The Worst Way to Study 

Cynthia Wang, Staff Writer

Blinding light from a desk lamp contrasting with the dark night seeping in through the windows. Papers and pens sprawled across your workspace while time ticks closer to tomorrow. Sound familiar? Whether it be because we have too much work on our plates or are simply procrastinating, cramming has become a way of life for most students. However cramming is not effective enough to make up for the horribly stressful night before the test. 

Many students cram for a lot of their tests, but why exactly does this happen? Senior Charlotte Dennie says, “I usually cram because I have more immediate assignments and other things I would rather do,” in turn leaving very little time to study, which seems to be a common answer among students. With tests to study for, other homework to do, clubs to attend, and hobbies to enjoy, cramming is becoming a necessity for most of the student population. Junior Alex Hsu believes that “cramming has become so widespread because there’s a lot of pressure to take harder classes.” With the seemingly ever growing “need” to get into top colleges, peer pressure forces students to take harder classes, leading to a larger workload, and without the help of inventions like clones or time manipulating devices, cramming seems to be the only option. 

Since cramming became such a universally used studying technique, one would think that it would be on par with other methods, but students have stated that they perform significantly worse when cramming, sometimes even by five or ten points. Along with that, though it might seem that the content is hammered in your brain during the test, freshman Arya Joshi states that, “it’s only helpful during the test, not long term,” which seems to be the general consensus. Studies have also confirmed that cramming is not a good studying technique and that spacing out learning is more effective than cramming 90% of the time. One study, published in 2009 in “Applied Cognitive Psychology,” showed that the spacing effect works on a smaller time scale as well. College students were asked to study a stack of 20 digital vocabulary flashcards. The students all studied each word four times with half of the students studying the words in one big stack while the other half studied with smaller stacks of five cards each, effectively spacing out the time between seeing individual words. On a test the next day, the students in the big stack group remembered significantly more of the words than the students in the “four small stacks” group, 49% as compared with 36%. Many students have also reported that cramming has backfired on them before. Whether it is because that one topic you thought you had down suddenly seems a lot harder than you remember or simply just blanking out midway through your geography quiz, we are only human and memorizing all that information less than 24 hours before an exam is no easy task.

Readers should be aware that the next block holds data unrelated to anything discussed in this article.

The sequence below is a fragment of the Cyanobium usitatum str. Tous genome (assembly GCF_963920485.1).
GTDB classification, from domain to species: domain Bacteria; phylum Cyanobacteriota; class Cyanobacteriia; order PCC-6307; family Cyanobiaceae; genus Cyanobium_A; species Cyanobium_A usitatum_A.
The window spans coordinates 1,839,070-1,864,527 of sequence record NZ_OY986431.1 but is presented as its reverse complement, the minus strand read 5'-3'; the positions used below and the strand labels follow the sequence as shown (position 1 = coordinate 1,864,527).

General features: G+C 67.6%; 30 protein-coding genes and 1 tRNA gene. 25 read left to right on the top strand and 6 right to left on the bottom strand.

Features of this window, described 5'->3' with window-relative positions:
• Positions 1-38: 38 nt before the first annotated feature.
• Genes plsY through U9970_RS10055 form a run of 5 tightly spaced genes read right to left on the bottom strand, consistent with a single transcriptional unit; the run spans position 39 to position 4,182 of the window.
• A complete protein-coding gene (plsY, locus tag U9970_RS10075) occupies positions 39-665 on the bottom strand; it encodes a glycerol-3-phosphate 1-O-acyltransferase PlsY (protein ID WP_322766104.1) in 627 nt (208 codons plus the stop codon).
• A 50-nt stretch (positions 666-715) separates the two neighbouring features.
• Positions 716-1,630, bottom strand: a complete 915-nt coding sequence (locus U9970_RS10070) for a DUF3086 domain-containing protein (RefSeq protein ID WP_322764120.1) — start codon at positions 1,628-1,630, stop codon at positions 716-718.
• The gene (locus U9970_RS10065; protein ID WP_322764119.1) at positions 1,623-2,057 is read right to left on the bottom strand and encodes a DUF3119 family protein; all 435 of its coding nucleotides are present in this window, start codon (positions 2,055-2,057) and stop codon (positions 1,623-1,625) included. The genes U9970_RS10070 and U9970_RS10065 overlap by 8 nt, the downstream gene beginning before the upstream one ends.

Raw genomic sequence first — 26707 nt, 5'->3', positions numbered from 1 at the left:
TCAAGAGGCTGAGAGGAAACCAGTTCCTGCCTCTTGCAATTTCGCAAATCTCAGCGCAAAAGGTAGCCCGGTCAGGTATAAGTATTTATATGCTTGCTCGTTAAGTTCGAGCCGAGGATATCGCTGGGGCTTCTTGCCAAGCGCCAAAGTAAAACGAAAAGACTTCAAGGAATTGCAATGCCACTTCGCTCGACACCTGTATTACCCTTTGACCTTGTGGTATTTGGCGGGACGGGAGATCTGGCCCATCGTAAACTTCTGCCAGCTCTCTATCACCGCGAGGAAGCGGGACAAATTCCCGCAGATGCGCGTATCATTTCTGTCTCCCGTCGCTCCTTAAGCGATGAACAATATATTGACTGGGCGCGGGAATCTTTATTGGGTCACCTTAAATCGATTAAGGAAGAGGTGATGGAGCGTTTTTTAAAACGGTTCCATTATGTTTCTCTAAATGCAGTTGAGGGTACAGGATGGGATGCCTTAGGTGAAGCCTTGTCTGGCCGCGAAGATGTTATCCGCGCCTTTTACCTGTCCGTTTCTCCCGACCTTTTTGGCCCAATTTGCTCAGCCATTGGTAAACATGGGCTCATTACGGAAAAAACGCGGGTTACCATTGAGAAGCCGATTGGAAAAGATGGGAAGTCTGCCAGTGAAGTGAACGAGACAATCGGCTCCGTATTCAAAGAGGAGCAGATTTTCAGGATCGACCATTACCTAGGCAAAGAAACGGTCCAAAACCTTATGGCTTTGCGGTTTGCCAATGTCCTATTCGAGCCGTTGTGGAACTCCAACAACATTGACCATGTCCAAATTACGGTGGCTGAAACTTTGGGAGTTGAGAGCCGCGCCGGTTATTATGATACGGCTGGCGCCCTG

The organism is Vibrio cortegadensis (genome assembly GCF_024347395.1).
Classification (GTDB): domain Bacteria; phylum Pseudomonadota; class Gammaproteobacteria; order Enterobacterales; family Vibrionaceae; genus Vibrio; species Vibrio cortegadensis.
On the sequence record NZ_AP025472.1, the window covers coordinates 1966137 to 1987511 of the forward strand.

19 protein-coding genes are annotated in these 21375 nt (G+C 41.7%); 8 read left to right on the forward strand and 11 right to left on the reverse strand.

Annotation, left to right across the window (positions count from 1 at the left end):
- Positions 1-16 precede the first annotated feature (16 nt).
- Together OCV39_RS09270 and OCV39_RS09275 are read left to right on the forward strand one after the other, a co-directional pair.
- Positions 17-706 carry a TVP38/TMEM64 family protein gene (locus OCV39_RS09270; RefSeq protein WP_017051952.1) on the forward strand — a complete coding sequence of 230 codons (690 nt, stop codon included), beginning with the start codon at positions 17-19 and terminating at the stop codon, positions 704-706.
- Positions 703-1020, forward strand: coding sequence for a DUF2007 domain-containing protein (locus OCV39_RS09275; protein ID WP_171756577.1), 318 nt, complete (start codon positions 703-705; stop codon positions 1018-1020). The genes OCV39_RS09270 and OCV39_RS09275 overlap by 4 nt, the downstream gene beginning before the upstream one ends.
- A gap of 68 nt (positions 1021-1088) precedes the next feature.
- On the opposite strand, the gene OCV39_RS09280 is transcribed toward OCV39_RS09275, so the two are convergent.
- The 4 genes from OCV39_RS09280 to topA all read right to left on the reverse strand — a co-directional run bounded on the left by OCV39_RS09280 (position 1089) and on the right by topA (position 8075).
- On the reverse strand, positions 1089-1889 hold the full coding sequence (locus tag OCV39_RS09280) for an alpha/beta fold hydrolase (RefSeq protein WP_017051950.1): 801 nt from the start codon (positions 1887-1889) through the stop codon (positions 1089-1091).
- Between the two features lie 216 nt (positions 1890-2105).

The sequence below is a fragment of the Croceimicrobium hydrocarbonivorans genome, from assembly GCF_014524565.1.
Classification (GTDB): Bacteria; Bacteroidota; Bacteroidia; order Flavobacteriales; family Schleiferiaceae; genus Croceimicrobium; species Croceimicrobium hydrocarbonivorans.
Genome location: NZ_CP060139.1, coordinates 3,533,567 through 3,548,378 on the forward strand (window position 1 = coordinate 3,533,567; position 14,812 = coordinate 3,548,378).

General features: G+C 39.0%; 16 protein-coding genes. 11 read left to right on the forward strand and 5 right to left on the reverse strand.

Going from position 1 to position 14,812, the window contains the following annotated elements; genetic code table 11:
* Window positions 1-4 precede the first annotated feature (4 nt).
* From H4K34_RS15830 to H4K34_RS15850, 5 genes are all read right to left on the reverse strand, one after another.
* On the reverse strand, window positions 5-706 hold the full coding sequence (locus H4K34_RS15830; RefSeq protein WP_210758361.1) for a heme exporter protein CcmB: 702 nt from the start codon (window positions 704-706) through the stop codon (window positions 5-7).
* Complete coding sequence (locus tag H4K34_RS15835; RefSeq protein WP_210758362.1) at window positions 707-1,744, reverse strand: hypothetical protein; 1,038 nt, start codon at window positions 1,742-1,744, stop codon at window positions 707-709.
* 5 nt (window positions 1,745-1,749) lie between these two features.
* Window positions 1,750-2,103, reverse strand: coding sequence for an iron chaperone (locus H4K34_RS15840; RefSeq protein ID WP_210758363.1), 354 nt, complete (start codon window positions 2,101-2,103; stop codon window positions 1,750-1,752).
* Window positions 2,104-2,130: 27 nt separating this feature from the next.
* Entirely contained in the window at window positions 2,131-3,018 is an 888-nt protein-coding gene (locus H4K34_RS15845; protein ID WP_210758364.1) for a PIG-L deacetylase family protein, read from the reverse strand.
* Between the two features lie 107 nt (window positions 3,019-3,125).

Though cramming is definitely necessary in a lot of cases, there must be another reason why several students around the globe cram. One might argue that it is easier or less stressful than studying in advance every day, but that does not seem to be the case. Sophomore Elijah Miller explains that “it’s a lot less stressful until you actually have to cram.” Everyone knows the stress and anxiety felt while cramming all too well. In a study surveying students aged 15-16 conducted by the Organization for Economic Co-operation and Development (OECD), 55% of students reported that they feel very anxious about school testing even when well prepared. Furthermore, anxiety is very prevalent at around 35% of students surveyed. With all the stress that comes with cramming, to most students, it is not even easier than regular study. Joshi says, “Teachers do not give enough time to review in class so there is no easy way or time to ask questions.” Others have also reported that with cramming, there is little time to review more challenging sections and no time to prioritize their studying. With less effectiveness and more stress than regular studying, it is a wonder that cramming has gained as much popularity as it has. 

Cramming is not a great study habit. In fact, Miller states, “I do not consider it a studying technique at all.” But how can one combat the seemingly mandatory procedure that is cramming? Hsu recommends creating a study group with friends and getting a good night’s rest before the exam while Dennie suggests creating a study schedule and plan. Although spaced practice can feel difficult, spacing out study sessions or focusing on a topic for a short period on different days has been shown to improve retention and recall much more than cramming. So yes, cramming is an inevitable part of most students’ lives, but think twice before the next time you decide to hold off on studying.